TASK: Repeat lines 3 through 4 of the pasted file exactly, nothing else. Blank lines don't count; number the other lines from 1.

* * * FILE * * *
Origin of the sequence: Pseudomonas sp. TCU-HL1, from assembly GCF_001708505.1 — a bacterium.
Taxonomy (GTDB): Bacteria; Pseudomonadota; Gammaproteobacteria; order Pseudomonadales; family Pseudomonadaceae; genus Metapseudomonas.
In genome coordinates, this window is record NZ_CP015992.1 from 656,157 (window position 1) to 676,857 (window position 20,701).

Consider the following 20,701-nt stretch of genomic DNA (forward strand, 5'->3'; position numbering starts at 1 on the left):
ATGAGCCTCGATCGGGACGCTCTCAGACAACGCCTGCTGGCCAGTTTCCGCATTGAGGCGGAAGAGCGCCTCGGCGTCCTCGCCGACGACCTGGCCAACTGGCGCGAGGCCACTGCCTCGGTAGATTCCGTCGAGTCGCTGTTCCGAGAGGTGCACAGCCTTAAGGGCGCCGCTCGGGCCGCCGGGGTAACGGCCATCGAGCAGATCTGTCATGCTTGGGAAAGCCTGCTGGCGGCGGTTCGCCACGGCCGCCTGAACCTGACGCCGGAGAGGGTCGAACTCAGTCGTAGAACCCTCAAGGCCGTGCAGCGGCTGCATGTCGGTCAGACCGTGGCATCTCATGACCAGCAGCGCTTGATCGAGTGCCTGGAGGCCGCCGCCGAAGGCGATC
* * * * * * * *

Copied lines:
In genome coordinates, this window is record NZ_CP015992.1 from 656,157 (window position 1) to 676,857 (window position 20,701).

Consider the following 20,701-nt stretch of genomic DNA (forward strand, 5'->3'; position numbering starts at 1 on the left):